Martin Creed Ranges from Scatalogical to Magical at the Park Avenue Armory

First, let’s look at the magic.

Installation view of Martin Creed at the Park Avenue Armory. Photo James Ewing, courtesy Park Avenue Armory.
Installation view of Martin Creed at the Park Avenue Armory. Photo James Ewing, courtesy Park Avenue Armory.

The expression “slap and tickle” comes to mind while visiting British artist Martin Creed’s new show at New York’s Park Avenue Armory.

On one hand, there’s video of people vomiting and defecating in the show, titled “The Back Door.” On the other, there’s a family-friendly balloon room that is sure to draw long lines all summer. And in the work that gave the show its name, there’s an inspired, minimal gesture that exploits the building’s gargantuan drill hall in a way that borders on the magical.

The Brits use the expression to refer to playful sex, but also, on occasion, to police brutality. Such a versatile expression echoes not only the range from bodily excretions to balloons in Creed’s show but also the great versatility of the artist’s practice, which includes media like painting, sculpture, photography, and video as well as musical performance. (He’s put out numerous albums, and his band is performing nightly all week.)

Co-curated by Tom Eccles, the director of the Center for Curatorial Studies at Bard College, in Annandale-on-Hudson, New York, and Hans Ulrich Obrist, artistic director of London’s Serpentine Gallery, the show, which spans the Armory’s whole first floor, brings together dozens of works in many of these multifarious formats, stretching back as far as the 1980s, in what the Armory calls his largest US survey to date.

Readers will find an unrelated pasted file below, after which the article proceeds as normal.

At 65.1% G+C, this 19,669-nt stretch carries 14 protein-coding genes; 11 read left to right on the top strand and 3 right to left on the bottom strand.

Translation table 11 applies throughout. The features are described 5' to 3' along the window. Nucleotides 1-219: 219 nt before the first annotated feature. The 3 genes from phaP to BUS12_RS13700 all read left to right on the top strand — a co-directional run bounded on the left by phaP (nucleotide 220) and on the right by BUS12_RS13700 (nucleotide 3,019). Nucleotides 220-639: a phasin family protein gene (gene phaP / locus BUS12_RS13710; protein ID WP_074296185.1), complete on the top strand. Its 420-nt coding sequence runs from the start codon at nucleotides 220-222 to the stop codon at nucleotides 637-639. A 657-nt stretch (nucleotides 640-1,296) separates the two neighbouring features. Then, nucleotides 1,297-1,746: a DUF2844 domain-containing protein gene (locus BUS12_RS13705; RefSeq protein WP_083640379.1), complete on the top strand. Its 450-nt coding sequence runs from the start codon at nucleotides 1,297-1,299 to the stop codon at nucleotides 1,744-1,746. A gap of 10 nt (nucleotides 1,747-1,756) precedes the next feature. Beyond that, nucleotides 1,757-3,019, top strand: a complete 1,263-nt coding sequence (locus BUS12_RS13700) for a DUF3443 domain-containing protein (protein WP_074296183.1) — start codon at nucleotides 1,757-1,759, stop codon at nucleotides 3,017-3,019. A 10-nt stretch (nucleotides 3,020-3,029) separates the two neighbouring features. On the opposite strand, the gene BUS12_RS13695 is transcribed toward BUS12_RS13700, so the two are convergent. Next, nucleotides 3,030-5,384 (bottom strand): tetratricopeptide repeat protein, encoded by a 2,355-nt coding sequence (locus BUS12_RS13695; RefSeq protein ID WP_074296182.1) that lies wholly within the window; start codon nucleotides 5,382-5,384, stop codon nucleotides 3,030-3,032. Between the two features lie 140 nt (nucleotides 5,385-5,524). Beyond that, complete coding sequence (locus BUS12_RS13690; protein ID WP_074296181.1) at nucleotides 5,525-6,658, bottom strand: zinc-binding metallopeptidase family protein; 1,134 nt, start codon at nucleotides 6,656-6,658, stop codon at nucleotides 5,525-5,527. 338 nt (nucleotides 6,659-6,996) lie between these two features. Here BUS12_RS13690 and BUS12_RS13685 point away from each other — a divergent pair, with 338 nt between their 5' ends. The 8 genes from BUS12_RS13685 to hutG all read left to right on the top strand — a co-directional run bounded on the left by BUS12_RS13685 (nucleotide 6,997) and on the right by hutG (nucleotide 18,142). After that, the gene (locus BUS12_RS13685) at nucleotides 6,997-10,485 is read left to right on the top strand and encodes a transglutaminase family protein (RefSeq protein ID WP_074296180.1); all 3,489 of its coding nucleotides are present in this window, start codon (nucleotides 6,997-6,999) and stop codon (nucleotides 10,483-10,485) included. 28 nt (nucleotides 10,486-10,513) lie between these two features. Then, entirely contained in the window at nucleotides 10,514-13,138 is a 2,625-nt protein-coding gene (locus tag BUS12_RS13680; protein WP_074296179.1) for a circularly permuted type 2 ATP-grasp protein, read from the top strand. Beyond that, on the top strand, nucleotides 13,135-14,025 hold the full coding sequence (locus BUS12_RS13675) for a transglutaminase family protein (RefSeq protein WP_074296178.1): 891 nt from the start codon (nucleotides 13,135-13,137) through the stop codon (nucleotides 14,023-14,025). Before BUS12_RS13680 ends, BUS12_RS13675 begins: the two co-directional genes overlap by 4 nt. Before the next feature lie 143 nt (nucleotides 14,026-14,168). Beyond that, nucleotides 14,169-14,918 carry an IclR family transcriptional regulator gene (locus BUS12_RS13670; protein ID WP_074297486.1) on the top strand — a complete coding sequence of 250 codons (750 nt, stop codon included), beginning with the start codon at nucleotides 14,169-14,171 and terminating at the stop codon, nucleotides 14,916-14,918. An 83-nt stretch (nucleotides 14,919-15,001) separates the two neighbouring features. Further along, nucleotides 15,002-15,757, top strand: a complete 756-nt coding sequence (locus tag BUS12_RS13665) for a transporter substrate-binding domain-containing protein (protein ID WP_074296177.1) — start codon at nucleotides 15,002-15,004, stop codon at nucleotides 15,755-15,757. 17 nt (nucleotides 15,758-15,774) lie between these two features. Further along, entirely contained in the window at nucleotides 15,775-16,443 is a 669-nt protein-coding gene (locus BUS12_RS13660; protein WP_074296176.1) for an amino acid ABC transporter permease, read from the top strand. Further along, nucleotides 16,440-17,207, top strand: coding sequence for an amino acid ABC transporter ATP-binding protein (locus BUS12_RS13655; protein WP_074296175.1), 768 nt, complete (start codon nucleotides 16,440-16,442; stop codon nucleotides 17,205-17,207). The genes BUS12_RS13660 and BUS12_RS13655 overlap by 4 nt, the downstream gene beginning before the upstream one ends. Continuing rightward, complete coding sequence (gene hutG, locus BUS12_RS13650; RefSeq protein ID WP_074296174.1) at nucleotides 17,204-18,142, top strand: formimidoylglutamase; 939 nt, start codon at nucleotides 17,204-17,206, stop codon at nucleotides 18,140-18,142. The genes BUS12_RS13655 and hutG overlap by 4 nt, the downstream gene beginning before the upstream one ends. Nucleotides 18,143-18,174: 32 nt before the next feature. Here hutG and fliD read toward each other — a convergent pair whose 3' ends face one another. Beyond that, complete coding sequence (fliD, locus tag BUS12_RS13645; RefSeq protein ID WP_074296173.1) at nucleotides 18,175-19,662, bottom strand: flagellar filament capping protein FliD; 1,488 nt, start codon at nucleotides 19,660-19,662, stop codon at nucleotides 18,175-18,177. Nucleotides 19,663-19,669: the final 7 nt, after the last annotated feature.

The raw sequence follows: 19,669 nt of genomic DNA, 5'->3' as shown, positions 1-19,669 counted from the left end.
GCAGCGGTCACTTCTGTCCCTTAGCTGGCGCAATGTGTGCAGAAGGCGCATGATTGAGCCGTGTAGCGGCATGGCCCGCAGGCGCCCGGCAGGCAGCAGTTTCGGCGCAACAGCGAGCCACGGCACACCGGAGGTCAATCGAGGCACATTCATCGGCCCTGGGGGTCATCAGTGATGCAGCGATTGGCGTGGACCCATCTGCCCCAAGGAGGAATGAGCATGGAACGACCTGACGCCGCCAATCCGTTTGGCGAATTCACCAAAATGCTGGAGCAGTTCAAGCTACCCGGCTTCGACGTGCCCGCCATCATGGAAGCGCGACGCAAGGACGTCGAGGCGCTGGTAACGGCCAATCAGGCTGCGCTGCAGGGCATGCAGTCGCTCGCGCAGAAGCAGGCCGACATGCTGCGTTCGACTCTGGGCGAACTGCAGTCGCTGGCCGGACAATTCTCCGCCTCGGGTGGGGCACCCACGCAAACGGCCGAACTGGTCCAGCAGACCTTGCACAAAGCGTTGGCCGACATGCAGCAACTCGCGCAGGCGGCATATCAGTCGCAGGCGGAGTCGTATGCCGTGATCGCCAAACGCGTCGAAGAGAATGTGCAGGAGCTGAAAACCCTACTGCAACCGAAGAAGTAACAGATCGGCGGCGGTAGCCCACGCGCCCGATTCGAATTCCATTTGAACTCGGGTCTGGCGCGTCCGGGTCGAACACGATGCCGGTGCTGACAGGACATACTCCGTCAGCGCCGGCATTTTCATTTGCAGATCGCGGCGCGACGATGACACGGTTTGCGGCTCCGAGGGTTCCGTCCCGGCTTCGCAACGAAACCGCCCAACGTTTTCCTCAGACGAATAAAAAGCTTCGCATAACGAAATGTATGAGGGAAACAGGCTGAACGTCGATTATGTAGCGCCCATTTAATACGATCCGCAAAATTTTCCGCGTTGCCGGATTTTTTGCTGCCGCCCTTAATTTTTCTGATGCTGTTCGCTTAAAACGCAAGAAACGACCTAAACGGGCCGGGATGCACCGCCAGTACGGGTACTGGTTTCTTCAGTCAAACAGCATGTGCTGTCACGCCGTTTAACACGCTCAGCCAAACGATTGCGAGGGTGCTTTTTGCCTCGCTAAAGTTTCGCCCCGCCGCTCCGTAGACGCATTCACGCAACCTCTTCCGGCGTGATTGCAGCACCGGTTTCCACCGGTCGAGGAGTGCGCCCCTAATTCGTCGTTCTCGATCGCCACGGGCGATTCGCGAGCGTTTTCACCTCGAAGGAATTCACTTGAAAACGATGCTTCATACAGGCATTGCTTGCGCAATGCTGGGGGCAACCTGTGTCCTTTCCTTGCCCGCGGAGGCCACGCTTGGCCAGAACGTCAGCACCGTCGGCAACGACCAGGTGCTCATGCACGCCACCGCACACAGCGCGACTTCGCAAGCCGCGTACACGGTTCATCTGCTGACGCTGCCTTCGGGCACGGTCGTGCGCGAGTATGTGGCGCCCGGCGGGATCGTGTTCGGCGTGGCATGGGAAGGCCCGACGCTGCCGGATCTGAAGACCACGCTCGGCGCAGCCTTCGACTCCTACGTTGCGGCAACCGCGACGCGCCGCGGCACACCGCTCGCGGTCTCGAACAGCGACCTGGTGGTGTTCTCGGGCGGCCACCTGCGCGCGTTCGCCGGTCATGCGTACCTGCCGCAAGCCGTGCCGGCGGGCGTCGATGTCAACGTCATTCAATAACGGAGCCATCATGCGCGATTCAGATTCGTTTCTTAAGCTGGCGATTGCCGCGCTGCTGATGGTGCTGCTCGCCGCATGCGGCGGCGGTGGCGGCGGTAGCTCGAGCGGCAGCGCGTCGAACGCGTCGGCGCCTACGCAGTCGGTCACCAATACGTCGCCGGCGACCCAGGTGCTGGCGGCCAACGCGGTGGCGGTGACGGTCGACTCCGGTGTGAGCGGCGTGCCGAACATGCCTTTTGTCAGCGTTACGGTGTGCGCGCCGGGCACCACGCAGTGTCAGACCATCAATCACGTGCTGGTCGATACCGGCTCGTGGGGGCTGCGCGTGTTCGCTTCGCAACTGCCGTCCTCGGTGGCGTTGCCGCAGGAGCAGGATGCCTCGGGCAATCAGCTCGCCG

First, let’s look at the magic.

Installation view of Martin Creed at the Park Avenue Armory. Photo James Ewing, courtesy Park Avenue Armory.

Installation view of Martin Creed at the Park Avenue Armory. Photo James Ewing, courtesy Park Avenue Armory.

The Armory’s 55,000-square-foot central room must make artists who are commissioned to create work there break out in night sweats. Creed’s principal intervention in it, Shutters Opening and Closing (2016), is sure to make them jealous.

The darkened hall is nearly empty. The rolling garage door at the back of the space, which looks out onto Lexington Avenue, periodically opens for a few seconds and then closes. This simple act turns the everyday life outside, the passing cars and pedestrians, into a high-definition filmic study on the enchantment that can be found in the banal.

In the same room, a giant video screen hangs from the ceiling. In the intervals while the door is closed, it shows silent, slow studies, all around two minutes long, of women who open their mouths to reveal colorful goo inside, suggesting sexual secrets. Among them are the psychoanalyst Anouchka Grose, the psychoanalyst Estela Welldon, and Creed’s mother, Gisela Creed. Get it? With its drab pacing and obvious psychoanalytic punch line, it can only take a backseat to the door piece, which I just kept waiting for while the short videos screened.

Though not as wondrous as the drill hall garage door, Half the Air in a Given Space (2015) is already tearing up Instagram. Fifty percent of the volume of one of the Armory’s galleries is taken up by large, white balloons; visitors are invited to walk through, and are at times completely submerged. “Every time you go to a gallery, it’s full of air,” Creed has said, and this idea is given sculptural form here. This piece will no doubt make major box office for the Armory. I’ll leave it to others to decide whether it belongs with Carsten Höller’s slide and all the other participatory artworks that are critiqued for going in for easy spectacle. I will say that for my part, I can’t say I find challenging new concepts in it, though Creed is pretty much always referred to as a conceptual artist.